Chwee Lian owns Say Tian Hng, the last Taoist deity shop in Singapore, where her family has handcrafted these religious effigies for the past 121 years. But the trade has been in the family even longer, since the 1300s, when her husband’s ancestors first learned the skill from a master craftsman in southern China.
In 1896, two brothers came to set up shop in Singapore, and Chwee married into the family in 1949. Every day since, the 86-year-old mother of seven has worked in the narrow showroom overflowing with idols.
Chwee makes these effigies – which start from SG$300 – to be placed in temples or private homes, where they are believed to keep evil at bay. The cost reflects the work involved. To carve the deity, she starts with a block of camphor wood. “It’s also used by sea captains to make chests because this wood wards off moths,” Chwee says.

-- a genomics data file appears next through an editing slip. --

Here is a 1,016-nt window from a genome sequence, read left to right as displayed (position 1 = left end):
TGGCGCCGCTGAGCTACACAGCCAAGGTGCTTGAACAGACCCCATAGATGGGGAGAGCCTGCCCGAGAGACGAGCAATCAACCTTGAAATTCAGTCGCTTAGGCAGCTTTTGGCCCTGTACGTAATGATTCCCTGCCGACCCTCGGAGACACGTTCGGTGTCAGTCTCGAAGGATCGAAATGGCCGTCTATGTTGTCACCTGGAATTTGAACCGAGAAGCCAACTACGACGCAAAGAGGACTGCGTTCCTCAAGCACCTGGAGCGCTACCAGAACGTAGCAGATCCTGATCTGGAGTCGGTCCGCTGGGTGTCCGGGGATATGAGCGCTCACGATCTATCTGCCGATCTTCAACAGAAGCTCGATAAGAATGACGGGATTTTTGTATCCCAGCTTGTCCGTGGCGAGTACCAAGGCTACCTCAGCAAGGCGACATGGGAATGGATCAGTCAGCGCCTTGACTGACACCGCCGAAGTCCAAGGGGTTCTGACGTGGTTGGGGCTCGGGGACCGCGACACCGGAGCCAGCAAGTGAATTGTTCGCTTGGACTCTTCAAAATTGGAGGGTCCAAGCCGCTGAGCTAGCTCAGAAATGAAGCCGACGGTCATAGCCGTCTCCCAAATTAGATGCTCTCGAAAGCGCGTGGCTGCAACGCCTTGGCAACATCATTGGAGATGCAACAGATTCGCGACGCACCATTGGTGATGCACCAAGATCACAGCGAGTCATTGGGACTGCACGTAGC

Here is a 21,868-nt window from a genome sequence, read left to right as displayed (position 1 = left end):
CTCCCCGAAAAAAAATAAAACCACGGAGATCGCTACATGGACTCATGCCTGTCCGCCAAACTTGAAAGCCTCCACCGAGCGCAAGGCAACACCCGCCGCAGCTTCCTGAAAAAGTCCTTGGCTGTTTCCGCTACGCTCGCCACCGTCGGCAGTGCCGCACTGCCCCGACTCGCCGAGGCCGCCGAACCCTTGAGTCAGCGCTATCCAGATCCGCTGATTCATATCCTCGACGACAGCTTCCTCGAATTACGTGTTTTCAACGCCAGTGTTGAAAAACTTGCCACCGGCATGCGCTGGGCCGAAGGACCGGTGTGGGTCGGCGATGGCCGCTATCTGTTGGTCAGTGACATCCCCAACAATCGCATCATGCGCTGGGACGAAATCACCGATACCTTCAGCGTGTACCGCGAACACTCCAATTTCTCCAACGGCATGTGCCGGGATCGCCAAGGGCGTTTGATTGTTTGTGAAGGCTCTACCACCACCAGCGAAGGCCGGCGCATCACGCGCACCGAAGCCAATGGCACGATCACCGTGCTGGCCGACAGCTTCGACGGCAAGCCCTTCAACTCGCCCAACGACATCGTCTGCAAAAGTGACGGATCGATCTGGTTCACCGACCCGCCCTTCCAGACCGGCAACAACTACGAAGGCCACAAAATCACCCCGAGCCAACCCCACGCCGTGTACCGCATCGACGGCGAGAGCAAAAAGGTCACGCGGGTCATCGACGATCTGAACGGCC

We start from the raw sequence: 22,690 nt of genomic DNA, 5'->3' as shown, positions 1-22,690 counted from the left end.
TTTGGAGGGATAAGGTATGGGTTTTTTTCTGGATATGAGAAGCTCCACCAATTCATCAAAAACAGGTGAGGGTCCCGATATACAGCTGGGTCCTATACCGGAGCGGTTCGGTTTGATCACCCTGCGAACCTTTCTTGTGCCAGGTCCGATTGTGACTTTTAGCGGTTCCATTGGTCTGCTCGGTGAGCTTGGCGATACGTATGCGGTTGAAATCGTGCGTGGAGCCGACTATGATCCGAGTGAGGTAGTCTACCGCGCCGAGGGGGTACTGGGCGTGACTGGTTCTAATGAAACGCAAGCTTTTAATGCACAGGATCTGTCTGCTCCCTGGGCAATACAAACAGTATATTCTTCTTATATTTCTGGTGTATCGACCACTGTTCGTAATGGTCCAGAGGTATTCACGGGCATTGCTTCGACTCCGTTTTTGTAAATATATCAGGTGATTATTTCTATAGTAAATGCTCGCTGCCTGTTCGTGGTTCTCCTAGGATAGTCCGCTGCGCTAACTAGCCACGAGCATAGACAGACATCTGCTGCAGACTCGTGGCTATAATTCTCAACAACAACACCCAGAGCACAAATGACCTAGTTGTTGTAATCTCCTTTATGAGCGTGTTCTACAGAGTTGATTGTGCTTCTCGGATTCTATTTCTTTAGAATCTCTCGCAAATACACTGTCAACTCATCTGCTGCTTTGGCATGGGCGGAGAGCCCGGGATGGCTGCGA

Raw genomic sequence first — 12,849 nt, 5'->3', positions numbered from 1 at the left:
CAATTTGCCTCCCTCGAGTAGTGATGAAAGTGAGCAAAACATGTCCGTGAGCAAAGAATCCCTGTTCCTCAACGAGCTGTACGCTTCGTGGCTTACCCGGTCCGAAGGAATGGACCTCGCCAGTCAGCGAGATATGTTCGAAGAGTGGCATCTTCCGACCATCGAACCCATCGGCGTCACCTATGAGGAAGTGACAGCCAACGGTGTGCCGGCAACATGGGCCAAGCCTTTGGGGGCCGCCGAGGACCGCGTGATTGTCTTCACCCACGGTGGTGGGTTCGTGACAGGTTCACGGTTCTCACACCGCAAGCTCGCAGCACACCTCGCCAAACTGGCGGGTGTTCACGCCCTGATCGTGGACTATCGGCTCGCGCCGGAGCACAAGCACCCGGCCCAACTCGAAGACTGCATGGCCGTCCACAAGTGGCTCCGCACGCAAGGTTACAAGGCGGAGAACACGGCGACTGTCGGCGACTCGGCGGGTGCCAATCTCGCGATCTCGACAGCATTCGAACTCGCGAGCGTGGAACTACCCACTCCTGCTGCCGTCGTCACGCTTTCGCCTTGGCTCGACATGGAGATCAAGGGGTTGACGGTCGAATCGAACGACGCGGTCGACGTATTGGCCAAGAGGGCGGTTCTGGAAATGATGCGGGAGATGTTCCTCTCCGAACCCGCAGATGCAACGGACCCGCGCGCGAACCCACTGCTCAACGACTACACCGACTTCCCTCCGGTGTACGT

She then carves the wood into the form of an idol, customised depending on the purchaser’s requests, before applying a layer of plaster to smooth over any cracks. With a fine paintbrush, she colours the effigy and, on occasion, uses a narrow thread to embellish it with dragons, clouds, peony flowers and water spirals.
The final step is to paint the eyes. “If the effigy is destined for a temple, its eyes will be painted to look upwards, so it can make eye contact with devotees at the back of the temple,” Chwee says. “If it is for a home, the eyes are painted to look down, as the devotees are closer.” Once it is completed, she studies a Taoist almanac for auspicious dates to give the idol to her customers.
Chwee is keen for the family business, now run by her eldest son, to survive and expresses delight that her grandson has started working part-time at the shop. He helps lead twice-monthly workshops which can be booked through Airbnb Experiences and offer visitors an insight into the business and how the idols are created.
This article was originally published in the February 2018 issue of Silkwinds magazine.